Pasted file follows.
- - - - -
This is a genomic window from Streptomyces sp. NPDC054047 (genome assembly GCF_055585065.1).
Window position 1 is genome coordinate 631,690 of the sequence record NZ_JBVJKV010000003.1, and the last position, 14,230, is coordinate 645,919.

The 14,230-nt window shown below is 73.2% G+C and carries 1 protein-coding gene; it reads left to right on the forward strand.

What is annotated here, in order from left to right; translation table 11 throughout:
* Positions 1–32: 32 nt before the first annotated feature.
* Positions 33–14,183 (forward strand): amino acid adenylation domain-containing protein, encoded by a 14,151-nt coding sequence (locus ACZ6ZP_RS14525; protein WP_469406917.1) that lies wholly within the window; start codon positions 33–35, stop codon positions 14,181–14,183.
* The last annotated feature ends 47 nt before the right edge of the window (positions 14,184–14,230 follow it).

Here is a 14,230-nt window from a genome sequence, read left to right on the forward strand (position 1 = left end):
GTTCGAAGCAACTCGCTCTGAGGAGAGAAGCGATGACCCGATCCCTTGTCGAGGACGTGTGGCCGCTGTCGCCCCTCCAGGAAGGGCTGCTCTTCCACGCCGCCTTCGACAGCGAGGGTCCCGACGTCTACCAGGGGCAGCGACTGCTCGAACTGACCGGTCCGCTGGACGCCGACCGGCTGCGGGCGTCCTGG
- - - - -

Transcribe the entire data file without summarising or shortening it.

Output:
This is a genomic window from Streptomyces sp. NPDC054047 (genome assembly GCF_055585065.1).
Window position 1 is genome coordinate 631,690 of the sequence record NZ_JBVJKV010000003.1, and the last position, 14,230, is coordinate 645,919.

The 14,230-nt window shown below is 73.2% G+C and carries 1 protein-coding gene; it reads left to right on the forward strand.

What is annotated here, in order from left to right; translation table 11 throughout:
* Positions 1–32: 32 nt before the first annotated feature.
* Positions 33–14,183 (forward strand): amino acid adenylation domain-containing protein, encoded by a 14,151-nt coding sequence (locus ACZ6ZP_RS14525; protein WP_469406917.1) that lies wholly within the window; start codon positions 33–35, stop codon positions 14,181–14,183.
* The last annotated feature ends 47 nt before the right edge of the window (positions 14,184–14,230 follow it).

Here is a 14,230-nt window from a genome sequence, read left to right on the forward strand (position 1 = left end):
GTTCGAAGCAACTCGCTCTGAGGAGAGAAGCGATGACCCGATCCCTTGTCGAGGACGTGTGGCCGCTGTCGCCCCTCCAGGAAGGGCTGCTCTTCCACGCCGCCTTCGACAGCGAGGGTCCCGACGTCTACCAGGGGCAGCGACTGCTCGAACTGACCGGTCCGCTGGACGCCGACCGGCTGCGGGCGTCCTGG